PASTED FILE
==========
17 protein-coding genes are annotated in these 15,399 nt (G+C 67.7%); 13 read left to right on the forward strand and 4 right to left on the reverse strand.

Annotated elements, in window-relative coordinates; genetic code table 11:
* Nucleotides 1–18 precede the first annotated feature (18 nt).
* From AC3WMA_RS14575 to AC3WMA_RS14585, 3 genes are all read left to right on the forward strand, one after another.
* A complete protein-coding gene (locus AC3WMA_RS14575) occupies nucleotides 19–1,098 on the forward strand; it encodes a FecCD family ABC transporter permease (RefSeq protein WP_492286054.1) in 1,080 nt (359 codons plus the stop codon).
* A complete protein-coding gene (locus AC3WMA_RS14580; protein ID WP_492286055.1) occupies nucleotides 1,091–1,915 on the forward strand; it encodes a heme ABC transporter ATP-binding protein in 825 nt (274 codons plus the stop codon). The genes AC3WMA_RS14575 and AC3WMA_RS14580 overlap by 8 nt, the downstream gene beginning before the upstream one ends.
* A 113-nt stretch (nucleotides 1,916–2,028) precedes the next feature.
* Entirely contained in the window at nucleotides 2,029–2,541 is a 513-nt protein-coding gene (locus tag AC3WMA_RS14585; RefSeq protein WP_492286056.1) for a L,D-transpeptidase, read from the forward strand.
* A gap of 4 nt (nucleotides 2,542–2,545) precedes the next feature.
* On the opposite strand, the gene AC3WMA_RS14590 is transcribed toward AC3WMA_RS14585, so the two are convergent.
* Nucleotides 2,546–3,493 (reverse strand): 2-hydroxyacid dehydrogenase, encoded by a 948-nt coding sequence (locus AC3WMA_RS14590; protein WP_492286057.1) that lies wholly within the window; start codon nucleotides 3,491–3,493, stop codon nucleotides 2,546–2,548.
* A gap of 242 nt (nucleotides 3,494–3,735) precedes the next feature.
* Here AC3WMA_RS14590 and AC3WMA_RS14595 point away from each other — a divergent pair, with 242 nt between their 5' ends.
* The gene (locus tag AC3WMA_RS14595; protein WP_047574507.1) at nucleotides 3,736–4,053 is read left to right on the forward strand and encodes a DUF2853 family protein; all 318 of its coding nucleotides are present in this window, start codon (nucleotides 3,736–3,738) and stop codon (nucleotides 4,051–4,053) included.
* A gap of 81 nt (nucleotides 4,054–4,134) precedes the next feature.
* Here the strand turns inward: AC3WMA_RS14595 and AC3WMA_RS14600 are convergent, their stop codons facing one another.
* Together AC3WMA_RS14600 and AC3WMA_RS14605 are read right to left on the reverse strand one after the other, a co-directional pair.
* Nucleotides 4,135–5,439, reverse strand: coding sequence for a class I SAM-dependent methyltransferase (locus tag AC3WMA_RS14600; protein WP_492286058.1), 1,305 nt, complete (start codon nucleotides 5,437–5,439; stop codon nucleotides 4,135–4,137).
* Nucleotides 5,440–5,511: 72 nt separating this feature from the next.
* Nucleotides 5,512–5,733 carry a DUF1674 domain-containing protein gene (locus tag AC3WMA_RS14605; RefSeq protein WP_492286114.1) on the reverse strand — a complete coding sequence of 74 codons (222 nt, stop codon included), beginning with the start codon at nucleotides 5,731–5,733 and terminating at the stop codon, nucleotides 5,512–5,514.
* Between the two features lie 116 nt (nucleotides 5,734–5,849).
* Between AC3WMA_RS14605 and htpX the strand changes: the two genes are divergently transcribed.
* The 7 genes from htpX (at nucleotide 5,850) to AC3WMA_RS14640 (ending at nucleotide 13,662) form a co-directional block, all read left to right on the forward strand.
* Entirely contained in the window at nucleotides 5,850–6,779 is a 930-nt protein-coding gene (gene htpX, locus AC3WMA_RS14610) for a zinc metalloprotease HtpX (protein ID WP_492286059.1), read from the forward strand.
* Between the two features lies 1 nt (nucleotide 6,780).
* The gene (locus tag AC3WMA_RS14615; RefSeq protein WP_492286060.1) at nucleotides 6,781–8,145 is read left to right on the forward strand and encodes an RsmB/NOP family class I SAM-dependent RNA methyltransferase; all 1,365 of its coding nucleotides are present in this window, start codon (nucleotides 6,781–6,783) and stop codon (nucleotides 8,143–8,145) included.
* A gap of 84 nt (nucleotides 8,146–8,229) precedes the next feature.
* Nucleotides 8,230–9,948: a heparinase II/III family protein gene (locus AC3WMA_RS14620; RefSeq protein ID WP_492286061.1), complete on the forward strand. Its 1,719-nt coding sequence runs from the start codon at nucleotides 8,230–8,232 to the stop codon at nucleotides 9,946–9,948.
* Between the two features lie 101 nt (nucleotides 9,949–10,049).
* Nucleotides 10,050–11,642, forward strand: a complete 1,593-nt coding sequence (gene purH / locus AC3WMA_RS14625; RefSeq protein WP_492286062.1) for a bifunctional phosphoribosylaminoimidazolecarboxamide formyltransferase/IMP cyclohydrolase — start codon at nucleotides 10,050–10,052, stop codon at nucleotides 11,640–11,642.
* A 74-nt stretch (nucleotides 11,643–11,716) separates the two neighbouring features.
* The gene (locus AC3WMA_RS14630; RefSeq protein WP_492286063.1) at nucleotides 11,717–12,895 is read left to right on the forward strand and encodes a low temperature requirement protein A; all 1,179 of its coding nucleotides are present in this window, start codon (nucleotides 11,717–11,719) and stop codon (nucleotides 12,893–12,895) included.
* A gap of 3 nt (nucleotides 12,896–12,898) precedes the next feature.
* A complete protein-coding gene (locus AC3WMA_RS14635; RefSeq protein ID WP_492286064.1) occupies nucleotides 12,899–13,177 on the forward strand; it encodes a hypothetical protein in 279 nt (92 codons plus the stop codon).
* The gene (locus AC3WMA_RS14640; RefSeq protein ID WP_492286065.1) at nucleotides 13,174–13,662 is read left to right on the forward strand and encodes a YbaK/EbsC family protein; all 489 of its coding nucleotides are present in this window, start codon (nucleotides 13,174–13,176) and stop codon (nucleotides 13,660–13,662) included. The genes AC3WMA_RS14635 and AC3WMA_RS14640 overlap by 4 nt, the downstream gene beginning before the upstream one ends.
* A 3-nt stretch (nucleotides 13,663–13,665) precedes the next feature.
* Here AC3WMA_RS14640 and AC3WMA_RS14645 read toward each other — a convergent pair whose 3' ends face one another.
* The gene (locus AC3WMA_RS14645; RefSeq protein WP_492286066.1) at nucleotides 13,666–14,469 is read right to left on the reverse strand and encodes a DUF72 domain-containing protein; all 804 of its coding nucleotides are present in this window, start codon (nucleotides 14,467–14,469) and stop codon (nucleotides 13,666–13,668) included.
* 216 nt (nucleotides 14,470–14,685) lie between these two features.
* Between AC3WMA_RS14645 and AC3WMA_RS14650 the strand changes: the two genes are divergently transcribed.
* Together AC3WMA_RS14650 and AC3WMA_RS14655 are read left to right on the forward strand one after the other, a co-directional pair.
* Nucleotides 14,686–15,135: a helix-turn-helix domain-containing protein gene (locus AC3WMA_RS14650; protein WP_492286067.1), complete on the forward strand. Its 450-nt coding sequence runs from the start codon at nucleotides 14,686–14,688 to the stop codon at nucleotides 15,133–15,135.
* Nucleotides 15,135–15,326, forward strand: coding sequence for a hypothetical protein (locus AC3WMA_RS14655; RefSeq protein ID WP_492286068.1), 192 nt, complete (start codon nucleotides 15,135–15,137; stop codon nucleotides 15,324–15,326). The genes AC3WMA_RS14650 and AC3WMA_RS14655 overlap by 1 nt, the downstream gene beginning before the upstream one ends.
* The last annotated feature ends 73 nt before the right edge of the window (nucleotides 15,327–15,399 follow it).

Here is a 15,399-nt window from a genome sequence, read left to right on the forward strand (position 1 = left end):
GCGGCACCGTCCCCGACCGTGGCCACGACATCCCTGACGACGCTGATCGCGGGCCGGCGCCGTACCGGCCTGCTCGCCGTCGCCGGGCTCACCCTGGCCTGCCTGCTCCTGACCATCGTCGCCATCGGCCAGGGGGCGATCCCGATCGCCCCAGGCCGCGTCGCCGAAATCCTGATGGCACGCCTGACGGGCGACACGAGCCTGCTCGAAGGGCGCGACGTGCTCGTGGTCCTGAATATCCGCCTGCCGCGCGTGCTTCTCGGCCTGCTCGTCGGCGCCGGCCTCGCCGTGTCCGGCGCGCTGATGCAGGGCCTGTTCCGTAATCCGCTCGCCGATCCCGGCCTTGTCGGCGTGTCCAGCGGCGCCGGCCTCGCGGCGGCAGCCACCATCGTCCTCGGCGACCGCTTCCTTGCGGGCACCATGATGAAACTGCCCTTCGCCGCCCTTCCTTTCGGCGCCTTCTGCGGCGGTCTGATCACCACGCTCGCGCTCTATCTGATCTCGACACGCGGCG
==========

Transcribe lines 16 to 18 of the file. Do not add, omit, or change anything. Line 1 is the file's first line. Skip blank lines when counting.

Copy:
* Here the strand turns inward: AC3WMA_RS14595 and AC3WMA_RS14600 are convergent, their stop codons facing one another.
* Together AC3WMA_RS14600 and AC3WMA_RS14605 are read right to left on the reverse strand one after the other, a co-directional pair.
* Nucleotides 4,135–5,439, reverse strand: coding sequence for a class I SAM-dependent methyltransferase (locus tag AC3WMA_RS14600; protein WP_492286058.1), 1,305 nt, complete (start codon nucleotides 5,437–5,439; stop codon nucleotides 4,135–4,137).